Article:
Wilshire Boulevard

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KML is from Wikidata
Wilshire Boulevard
West end Ocean Avenue in Santa Monica
I-405 in Los Angeles
SR 110
East end Grand Avenue in Downtown Los Angeles

Wilshire Boulevard (/ˈwɪlʃər/ WIL-shər) is one of the principal east-west arterial roads in Los Angeles, California.

Much of the length of the road can be traced back to the indigenous Tongva tribe who used it to bring back tar from the La Brea pits in today's Miracle Mile section of Wilshire Blvd, back to their settlement on the coast. This road was later used by Spanish explorers and settlers, calling it El Camino Viejo ('The Old Road'). The route that ultimately became Wilshire crossed the original pueblo of Los Angeles and five of the original Spanish land grants, or ranchos.[1]

Wilshire was pieced together from various streets over several decades. It began in the 1870s as Nevada Avenue in Santa Monica, and in the 1880s as Orange Street between Westlake (now MacArthur) Park and downtown. Nevada and Orange were later renamed as parts of Wilshire.[1]

The boulevard was named for Henry Gaylord Wilshire (1861–1927), an Ohio native who made and lost fortunes in real estate, farming, and gold mining.[2] In 1895 he began developing 35 acres of a barley field,[3] stretching westward from Westlake Park for an elite residential subdivision, and donated to the city a strip of land 120 feet wide by 1,200 feet long for a boulevard, on the conditions that it would be named for him and that railroad lines and commercial or industrial trucking would be banned.[1] The road first appeared on a map under its present name in 1895.[4] A historic apartment building on the corner of Wilshire Blvd. and S. Kenmore Ave., the Gaylord, carries his middle name.[5][6]

Wilshire Boulevard and the Los Angeles County Art Museum, 1965
The Miracle Mile
Wilshire Boulevard in West Los Angeles
Wilshire Boulevard in Koreatown
Metro Rapid 720 bus headed to Santa Monica
Purple Line train
Wilshire Boulevard through Miracle Mile in the 1960s
Wilshire Boulevard at the eastern border of Beverly Hills

Running 15.83 miles (25.48 km) from Grand Avenue in Downtown Los Angeles to Ocean Avenue in the City of Santa Monica, Wilshire Boulevard is densely developed throughout most of its span, connecting five of Los Angeles's major business districts to each other, as well as Beverly Hills. Many of the post-1956 skyscrapers in Los Angeles are located along Wilshire; for example, "One Wilshire", built in 1966 at the junction of Wilshire on Grand, is said to be "...the main hub of the internet for the entire Pacific Rim"[7] due to the large concentration of telecommunications companies renting space there, such as Wilcon and IX2.[8] Aon Center, at one point Los Angeles' largest (and presently second-largest) tower, is at 707 Wilshire Boulevard in downtown Los Angeles.[9]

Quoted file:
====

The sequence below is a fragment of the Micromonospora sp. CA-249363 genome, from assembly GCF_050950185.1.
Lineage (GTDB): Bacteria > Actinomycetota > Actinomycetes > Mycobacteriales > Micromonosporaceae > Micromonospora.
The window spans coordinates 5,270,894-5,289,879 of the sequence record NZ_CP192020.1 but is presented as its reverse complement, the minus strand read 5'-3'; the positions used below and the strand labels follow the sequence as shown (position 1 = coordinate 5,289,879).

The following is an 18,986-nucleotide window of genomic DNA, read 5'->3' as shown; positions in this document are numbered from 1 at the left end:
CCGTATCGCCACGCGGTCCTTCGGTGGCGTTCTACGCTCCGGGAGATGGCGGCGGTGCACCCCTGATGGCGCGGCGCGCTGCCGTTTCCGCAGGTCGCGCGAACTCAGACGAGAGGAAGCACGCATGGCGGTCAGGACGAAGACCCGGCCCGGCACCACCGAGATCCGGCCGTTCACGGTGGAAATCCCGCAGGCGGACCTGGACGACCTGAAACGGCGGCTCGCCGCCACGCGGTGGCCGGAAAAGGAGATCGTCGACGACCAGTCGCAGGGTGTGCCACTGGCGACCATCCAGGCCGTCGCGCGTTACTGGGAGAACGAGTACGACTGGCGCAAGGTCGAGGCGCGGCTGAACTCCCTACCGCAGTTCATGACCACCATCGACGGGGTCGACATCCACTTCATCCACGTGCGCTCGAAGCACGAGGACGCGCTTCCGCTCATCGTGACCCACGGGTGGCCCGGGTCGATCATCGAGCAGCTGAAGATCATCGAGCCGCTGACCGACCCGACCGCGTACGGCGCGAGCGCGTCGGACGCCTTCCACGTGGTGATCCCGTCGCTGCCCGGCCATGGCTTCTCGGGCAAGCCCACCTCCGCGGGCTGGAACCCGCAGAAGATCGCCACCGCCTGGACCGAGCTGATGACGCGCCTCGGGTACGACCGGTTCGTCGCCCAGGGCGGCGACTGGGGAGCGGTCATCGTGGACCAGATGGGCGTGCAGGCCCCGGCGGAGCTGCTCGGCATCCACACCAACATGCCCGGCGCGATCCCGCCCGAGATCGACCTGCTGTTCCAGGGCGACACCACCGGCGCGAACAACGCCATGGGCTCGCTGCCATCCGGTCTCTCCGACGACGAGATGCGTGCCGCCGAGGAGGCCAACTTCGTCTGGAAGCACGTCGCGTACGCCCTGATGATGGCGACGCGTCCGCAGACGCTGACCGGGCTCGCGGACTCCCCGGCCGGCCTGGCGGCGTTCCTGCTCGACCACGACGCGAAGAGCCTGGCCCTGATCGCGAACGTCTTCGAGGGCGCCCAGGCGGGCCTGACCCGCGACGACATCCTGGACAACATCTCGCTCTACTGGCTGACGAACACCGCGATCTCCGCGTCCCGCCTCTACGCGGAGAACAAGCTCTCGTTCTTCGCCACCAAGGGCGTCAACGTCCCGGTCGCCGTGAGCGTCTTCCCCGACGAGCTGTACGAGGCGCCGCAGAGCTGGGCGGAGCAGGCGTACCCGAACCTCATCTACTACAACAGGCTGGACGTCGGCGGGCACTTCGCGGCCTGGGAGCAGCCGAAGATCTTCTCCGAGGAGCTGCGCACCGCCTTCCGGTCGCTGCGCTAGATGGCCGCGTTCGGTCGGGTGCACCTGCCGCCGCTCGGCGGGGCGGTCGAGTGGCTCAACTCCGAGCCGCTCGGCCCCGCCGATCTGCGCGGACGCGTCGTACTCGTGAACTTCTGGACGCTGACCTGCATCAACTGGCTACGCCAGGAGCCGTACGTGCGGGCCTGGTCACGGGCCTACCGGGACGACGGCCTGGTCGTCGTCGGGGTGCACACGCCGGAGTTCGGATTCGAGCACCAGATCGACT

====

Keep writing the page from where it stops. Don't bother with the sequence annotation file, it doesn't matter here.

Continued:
The Wilshire Boulevard home of J. Paul Getty was used as the filmset for the 1950 film Sunset Boulevard: it was demolished in 1957.[10]

One particularly famous stretch of the boulevard between Fairfax and Highland Avenues is known as the Miracle Mile.[11] Many of Los Angeles' largest museums are located there. The area just to the east of that, between Highland Avenue and Wilton Place, is referred to as the "Park Mile".[12] Between Westwood and Holmby Hills, several tall glitzy condominium buildings overlook this part of Wilshire, giving it the title of Millionaire's Mile. This section is also known as the Wilshire Corridor and Condo Canyon.

The Wilshire Corridor, located next to Century City, is one of Los Angeles' busiest districts, and contains many high-rise residential towers. The Fox and MGM studios are located in a series of skyscrapers, along with many historic Los Angeles hotels.

Wilshire Blvd is also the principal street of Los Angeles Koreatown, the site of many of Los Angeles' oldest buildings, as well as skyscrapers. Koreatown and Mid Wilshire are among Los Angeles's densest districts.



The Purple and Red subway lines of the LACMTA run along Wilshire Boulevard from just past the 7th/Figueroa Street station before serving the Westlake/MacArthur Park and Wilshire/Vermont stations, where the Purple Line continues along Wilshire to serve two stations at Normandie Avenue and at Western Avenue in Koreatown, while the Red Line branches off to terminate in North Hollywood.

The construction of the future Purple Line Extension Section 1 commenced in November 2014. The construction timeline would see the project from the existing Wilshire/Western station to the planned Wilshire/La Cienega station on the corner of Wilshire and La Cienega Boulevard, to be completed by 2023. The phase two and three of the Purple Line, when fully completed, will extend to Westwood/VA Hospital, and will follow Wilshire Blvd for most of its route. Phase four to Santa Monica Beach are still in the planning stages and expected to be completed somewhere between 2022 and 2036, depending on funding.